Parting the waves; French KOM storms it on Bastille Day

photo KOM spotted houseIt’s like a parting the waves as the leading group pedals hard up the stage climbs. The fans have been up early to cycle or hike to the roadside to grab a spot. The circus has been through. The gendarmes try to hold the crowd back, but they have re-grouped after letting the course car, spare neutral bikes and the first posse of gendarme and press motorbike riders through. Holding up their mobile phones, flags and posters, they ripple back as the riders, team cars and motorcycles go through.

Every once in a while a maverick will chase the riders up the climb. The more reckless (strangely often dressed in a mankini) will run in front of the motorbikes hoping to be caught on camera.

This painting is to celebrate Warren Barguil who became the first Frenchman to win a Tour de France stage on Bastille Day in twelve years. It was the shortest road stage with three climbs. It was lucky Stage 13 for the Team Sunweb rider as he held off Nairo Quintana, Alberto Contador and Mikel Landa in the final straight. The first stage win of his Tour career.

A case of earning your spots rather than your stripes, Barguil had been wearing the distinctive jersey, Maillot a Pois or King of Mountains, since he first claimed it on Stage 9 and held on to it. By the time he won Stage 18 his nearest KOM rival could not make up the points lead he had opened up. He was tenth in the overall GC classification. His tenacity and push saw him also hold the Combativity Award for 2017.

Sadly he was dropped by Team Sunweb during the subsequent Vuelta over alleged differences on tactics.
Parting the Waves. Acrylic painting on linen canvas 80 x 60 cm.

The Essence of Movement

pencil sketch of a moving arabian dancer abstract style

It’s a grey day at the end of October and the sound of gunfire rings out. The teacups rattled on the tables in The Courtauld Gallery Café’s courtyard. A piece of modern art performance being captured on film whilst inside a series of life studies, maquettes and sculptures by Rodin captured the essence of movement

Rodin was a rarity amongst 19th century artists. He was recognized and well considered in his own life-time for the expressive works he produced. Many will know him for the bronzes and marbles that he produce in his last decade and a half created from life studies. These works were experimental and many not shown beyond his close circle of friends.

Life Studies

By drawing the new dance forms and wildly expressive ,strong>movements of the dancers that appeared he was using what was around him at the time. Using life models in his studios and also meeting the dancers at the theatres as well he developed a fluid shorthand for capturing the shapes.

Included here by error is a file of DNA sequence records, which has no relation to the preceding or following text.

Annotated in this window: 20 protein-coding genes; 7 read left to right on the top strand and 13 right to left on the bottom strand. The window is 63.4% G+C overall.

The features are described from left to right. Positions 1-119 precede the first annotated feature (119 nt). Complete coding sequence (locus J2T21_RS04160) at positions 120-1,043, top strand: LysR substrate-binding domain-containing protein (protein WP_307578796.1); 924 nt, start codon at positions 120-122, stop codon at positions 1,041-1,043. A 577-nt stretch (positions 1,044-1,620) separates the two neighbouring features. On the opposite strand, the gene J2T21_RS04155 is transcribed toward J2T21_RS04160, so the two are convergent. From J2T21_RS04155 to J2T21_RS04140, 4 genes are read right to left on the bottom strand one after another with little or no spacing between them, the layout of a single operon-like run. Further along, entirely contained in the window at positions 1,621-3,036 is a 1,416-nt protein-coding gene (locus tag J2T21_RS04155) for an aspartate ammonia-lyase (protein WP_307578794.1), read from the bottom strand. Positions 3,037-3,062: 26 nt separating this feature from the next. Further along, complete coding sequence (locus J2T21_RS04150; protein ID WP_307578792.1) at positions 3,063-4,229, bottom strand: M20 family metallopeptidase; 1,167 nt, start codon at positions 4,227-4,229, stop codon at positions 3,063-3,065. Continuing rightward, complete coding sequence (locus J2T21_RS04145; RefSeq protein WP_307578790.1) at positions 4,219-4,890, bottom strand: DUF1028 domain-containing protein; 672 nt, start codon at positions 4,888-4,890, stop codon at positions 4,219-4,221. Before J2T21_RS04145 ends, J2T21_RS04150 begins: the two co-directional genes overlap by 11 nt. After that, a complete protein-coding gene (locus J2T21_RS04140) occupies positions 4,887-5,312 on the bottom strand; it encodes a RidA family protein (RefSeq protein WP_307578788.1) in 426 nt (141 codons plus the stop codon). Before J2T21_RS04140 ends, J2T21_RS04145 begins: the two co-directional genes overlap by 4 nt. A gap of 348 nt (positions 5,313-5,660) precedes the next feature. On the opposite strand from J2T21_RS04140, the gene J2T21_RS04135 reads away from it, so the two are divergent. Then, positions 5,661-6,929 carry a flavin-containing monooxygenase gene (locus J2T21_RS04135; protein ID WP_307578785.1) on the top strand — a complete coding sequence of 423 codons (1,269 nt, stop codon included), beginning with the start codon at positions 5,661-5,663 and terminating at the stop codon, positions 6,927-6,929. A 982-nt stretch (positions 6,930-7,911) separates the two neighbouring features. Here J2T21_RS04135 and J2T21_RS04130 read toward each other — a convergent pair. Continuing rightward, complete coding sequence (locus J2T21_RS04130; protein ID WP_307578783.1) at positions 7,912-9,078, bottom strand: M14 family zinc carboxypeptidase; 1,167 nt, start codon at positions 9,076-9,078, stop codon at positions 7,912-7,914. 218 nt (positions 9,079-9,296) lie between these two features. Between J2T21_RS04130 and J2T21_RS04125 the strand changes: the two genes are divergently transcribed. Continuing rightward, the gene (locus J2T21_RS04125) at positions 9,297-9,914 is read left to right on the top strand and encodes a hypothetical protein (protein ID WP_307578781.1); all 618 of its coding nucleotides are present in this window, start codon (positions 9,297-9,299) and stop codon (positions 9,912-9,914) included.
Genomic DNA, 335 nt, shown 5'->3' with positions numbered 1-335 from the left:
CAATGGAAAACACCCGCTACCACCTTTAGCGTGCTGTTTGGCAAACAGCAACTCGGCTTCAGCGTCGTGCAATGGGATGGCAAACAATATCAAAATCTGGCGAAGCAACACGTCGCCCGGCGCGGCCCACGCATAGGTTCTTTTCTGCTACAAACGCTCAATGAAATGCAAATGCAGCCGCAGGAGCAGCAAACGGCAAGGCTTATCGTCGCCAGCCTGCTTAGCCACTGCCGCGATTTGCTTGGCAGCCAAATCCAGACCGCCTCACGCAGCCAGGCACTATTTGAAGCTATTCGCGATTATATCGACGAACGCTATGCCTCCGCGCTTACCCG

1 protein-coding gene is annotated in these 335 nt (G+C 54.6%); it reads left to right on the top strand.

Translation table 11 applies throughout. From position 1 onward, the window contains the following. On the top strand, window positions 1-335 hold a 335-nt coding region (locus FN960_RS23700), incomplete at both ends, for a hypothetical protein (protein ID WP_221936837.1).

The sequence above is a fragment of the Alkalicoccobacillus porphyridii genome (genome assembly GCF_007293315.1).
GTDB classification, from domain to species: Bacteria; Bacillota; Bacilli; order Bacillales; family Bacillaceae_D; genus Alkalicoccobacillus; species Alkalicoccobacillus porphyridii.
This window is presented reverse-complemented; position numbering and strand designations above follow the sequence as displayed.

Some of the works concentrated on line and others introduced washes which increased the feeling of movement both in creating the form and giving a livelier background. It was interesting to see the way the drawings changed over time and the terracotta or plaster forms were created.

Exaggerated Movement

Dues to the flexibility and strength of the dancers Rodin was able to capture poses that are not often seen in life drawing groups. The new ballets that were being created at the time also reflected a move away from the classic positions. It must have been difficult to decide on which of the many movements to capture and then how to make a free-standing sculpture.

The exhibition took place from 20 October 2016 to 22 January 2017 and was supported by Friends of The Courtauld International Music and Art Foundation, in memory of Melvin R Selden, The Daniel Katz Gallery (London), Stuart and Bianca Roden and the Henry Moore Foundation.

Impact

Seeing Rodin’s last major project and learning that he was still experimenting was very up-lifting. Continual study of the body and it’s movement and embracing the new forms of movement in his sixties gives me hope. It also encourages me to be playful and try new ways to be expressive when attending life groups which is a great way to get access to models who may be passive or active.

Some of the works that I create from life study each week get destroyed, some are put in the development drawer as a reminder of what can be achieved by happy accident or planned experiment, whilst finished works are offered for sale.

PS I don’t know what the movie being shot was, but it involved Michael Keaton in a Polish market.

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Movement drawings:

The drawing at the top of this blog is a sketch idea for a painting, by Kathryn Sassall, of a dancing drummer who was twirling at a show in the Dubai desert.

“Get Set” shows a life model in the traditional position for a race start. No blocks though.

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Sprinters – blink and you’ll miss them